Darkest Part of Night
IN THE YEAR 1979, the Psy race made the decision to embrace Silence and condition all emotion out of their young; to become without hope or despair, anger or fear, sorrow or joy.
Mothers and fathers sentenced their children to lives of icy control out of a soul-deep love those children would never feel in return. They told their babies that Silence was a precious gift, that it would save them from the madness and violence that so often came intertwined with the staggering beauty of their psychic abilities.
Without Silence, said a leading philosopher of the day, we will cannibalize ourselves in a storm of blood and death and insanity, until the Psy race becomes nothing but a terrible memory.
In 1979, Silence was a beacon of hope . . . but 1979 was more than a hundred years ago.
Those first children are long dead and the PsyNet has been rocked by the initial volley of a civil war that might yet tear it apart, taking the changelings and humans with it. A civil war that has awakened a whispering understanding in the populace about the ugly irony of Silence: in creating a society that rewards lack of emotion, the Psy have created fertile ground for the rise of psychopathic personalities to the leadership of their race.
An individual who feels nothing is, after all, the perfect graduate of Silence.
Ruthless. Cold-blooded. Without mercy . . . without conscience.
KALEB KRYCHEK, CARDINAL telekinetic and a man no one wanted to meet alone on a dark night, had been searching for his quarry for seven years, three weeks, and two days. Even while he slept, his mind had continued to hunt through the sprawling psychic network that was the heartbeat and the cage of the Psy race. Not for a day, not for a second, had he forgotten his search, forgotten what they’d taken from him.
Everyone involved would pay. He’d make certain of it.
Right now, however, he had different priorities, his search complete, his target huddled in a corner of a small, windowless room in his isolated home on the outskirts of Moscow. Crouching down in front of her, he held out a glass of water. “Drink.”
Her response was to crush herself impossibly further into the corner and tighten her arms around the knees she hugged to her chest. She’d spent the hour since he’d retrieved her from her prison rocking to and fro in brittle silence. Her hair was a tangled rats’ nest around her face, her upper arms bearing both fresh scratches and marks of older gouges.
She was still a bare five feet, two inches . . . or so he judged. She’d been in a huddled position pre-teleport, had only curled further into her shell in the past sixty minutes. Her eyes—a blue so deep they were midnight—refused to meet his, skittering away if he entered her line of sight.
Now she ducked her head, the matted waist-length strands that should’ve been a rich black interwoven with unexpected strands of red-gold, dull and greasy around her down-bent face. That face was all bone under pallid skin of palest brown, the nails on her hands gnawed to the quick yet embedded with dried blood that said she’d used the stubs to viciously scratch either her own skin or another’s, perhaps both.
At last, he understood why the NetMind and DarkMind, the twin entities that knew every corner of the vast psychic network that connected all Psy on the planet but for the renegades, had been unable to find her—regardless of how many times he’d made the request or how much information he’d given them in an effort to narrow the scope of the search. Kaleb had been inside her mind during retrieval, had needed to be to complete the teleport, and even then, he wouldn’t have known it was her if he hadn’t had incontrovertible evidence to the contrary. The person she’d been was gone.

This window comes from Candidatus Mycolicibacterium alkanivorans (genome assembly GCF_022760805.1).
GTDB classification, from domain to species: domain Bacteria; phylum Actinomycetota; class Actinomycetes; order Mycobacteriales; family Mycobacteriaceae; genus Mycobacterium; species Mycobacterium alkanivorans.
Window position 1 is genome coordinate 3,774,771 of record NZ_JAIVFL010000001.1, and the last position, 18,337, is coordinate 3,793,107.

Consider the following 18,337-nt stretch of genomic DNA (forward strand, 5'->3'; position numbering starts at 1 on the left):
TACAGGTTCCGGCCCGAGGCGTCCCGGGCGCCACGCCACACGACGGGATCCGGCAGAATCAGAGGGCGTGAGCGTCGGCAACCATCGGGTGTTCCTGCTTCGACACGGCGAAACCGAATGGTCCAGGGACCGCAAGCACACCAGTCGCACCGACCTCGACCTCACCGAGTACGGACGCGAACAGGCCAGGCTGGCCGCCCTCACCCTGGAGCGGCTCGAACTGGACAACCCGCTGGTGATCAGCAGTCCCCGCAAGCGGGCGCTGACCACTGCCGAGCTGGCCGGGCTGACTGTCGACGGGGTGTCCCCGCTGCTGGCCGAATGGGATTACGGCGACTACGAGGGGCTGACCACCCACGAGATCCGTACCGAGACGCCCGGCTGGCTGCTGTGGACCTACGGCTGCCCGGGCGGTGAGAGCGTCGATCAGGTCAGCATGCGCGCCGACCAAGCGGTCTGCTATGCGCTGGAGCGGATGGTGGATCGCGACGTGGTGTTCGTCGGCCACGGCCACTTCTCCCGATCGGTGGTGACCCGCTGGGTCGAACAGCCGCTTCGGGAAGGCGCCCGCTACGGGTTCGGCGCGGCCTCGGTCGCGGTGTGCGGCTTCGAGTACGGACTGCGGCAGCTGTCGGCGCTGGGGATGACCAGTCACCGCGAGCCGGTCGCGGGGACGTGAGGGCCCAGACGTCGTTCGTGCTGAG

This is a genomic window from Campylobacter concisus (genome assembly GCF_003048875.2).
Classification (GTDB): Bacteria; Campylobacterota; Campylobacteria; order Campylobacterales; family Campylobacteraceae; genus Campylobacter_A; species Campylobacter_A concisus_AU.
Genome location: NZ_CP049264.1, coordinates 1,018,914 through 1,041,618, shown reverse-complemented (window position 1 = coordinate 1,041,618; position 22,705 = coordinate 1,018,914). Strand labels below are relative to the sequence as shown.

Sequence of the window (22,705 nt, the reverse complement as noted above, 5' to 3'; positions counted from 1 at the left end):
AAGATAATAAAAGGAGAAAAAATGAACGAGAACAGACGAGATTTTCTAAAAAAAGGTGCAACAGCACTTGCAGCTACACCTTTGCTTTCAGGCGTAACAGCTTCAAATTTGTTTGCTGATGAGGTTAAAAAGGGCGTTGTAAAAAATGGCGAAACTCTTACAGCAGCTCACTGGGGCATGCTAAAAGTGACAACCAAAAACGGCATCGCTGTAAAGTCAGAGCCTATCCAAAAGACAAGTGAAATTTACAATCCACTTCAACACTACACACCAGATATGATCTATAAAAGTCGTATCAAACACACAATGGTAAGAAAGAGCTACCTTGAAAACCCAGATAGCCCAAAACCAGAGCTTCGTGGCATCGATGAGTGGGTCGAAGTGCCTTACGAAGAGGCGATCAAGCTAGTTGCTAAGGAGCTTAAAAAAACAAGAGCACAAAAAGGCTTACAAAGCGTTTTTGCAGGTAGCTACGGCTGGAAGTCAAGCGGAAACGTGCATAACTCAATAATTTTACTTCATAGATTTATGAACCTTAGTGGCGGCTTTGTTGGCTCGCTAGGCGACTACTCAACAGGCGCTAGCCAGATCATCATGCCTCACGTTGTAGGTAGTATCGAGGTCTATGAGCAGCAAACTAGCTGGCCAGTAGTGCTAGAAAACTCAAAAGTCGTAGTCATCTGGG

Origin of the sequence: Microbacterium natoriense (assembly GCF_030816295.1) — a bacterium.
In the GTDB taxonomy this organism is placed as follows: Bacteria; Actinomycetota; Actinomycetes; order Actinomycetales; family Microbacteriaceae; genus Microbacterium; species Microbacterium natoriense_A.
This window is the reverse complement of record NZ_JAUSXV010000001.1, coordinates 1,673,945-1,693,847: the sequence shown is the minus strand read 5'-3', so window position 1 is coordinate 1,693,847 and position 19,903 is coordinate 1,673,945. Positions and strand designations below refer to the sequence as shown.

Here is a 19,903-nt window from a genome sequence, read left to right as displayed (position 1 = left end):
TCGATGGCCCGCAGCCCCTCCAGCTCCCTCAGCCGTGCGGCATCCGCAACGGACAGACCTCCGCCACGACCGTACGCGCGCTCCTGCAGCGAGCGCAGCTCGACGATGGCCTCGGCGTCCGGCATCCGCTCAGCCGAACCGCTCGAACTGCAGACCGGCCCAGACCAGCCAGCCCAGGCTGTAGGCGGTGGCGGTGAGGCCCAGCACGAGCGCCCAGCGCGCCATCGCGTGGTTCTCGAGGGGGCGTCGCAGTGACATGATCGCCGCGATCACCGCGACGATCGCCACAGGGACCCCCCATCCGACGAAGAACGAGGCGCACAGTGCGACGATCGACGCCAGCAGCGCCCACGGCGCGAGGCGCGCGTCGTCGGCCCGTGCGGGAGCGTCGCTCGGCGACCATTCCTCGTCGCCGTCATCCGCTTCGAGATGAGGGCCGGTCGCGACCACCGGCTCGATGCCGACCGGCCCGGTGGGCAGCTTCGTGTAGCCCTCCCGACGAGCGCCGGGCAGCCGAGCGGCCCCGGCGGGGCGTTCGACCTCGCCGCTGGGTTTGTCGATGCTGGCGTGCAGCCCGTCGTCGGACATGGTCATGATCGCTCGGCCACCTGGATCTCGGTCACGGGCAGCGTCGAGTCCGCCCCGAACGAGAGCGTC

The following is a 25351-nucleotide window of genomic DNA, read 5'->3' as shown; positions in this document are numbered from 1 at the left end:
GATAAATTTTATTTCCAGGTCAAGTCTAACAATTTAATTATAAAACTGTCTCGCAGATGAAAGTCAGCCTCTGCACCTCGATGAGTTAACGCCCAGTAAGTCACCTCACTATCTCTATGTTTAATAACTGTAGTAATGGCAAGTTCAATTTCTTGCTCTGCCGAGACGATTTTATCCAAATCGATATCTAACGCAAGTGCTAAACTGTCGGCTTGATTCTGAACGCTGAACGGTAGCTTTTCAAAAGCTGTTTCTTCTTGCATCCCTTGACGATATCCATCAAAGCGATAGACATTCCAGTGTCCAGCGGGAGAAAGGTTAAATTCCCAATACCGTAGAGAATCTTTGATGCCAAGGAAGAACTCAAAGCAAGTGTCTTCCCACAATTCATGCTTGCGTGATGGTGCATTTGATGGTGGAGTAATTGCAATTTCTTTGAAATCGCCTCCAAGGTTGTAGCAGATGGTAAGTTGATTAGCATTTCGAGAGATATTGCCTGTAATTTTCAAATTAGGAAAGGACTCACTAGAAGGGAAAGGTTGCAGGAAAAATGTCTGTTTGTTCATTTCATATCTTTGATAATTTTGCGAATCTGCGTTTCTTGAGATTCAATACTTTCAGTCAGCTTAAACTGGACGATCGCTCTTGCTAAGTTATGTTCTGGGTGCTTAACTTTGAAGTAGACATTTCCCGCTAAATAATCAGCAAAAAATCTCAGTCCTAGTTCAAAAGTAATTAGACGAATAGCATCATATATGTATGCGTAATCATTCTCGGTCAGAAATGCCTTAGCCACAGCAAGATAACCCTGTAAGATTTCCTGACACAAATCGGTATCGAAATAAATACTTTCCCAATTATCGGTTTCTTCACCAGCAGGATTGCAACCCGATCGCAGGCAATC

Whether what remained was anything more than a broken shell was yet an unanswered question.
“Drink or I’ll leave you to wallow in your filth.”
He used words that would’ve once caused her to react—but he didn’t know if that part of her existed any longer. The file he’d so meticulously put together over the years, the file he’d studied until he could recite the contents in his sleep, was going to be useless. She was no longer that girl with her hair brushed straight and shiny, and midnight eyes that seemed to see far beyond the skin.
“Perhaps you enjoy smelling like something from the garbage.”
The rocking increased.
Logic said he needed to get a Psy-Med specialist in here as fast as possible. But Kaleb knew he wasn’t going to do that. He trusted very, very few people, and he trusted no one when it came to her.
Since his current approach wasn’t bearing the results he wanted, he shifted focus with the ease of a man who had no emotional attachment to a decision.
“Your lips are cracked and it’s clear you haven’t had enough fluids for at least twenty-four hours.”
In the split second that he’d teleported into the white-on-white room where she’d been held, the overhead light cutting in its torturous brightness, he’d seen the bottles thrown at the wall, the liquid soaked into the floor.
His initial assumption had been that the painful brightness was a normal part of her existence, but it may have been a punishment, her captors attempting to break her will. That it wasn’t already broken. . . yes, it said something about the woman who refused to interact with him on any level.
“If you wanted to kill yourself,” he said, watching for even the most minor response to the brutal words, “there are easier ways than dying of thirst. Or aren’t you intelligent enough to work that out?”
The rocking accelerated further.
“I can as easily pin you to the wall and force the water down your throat. I won’t even need to touch you.”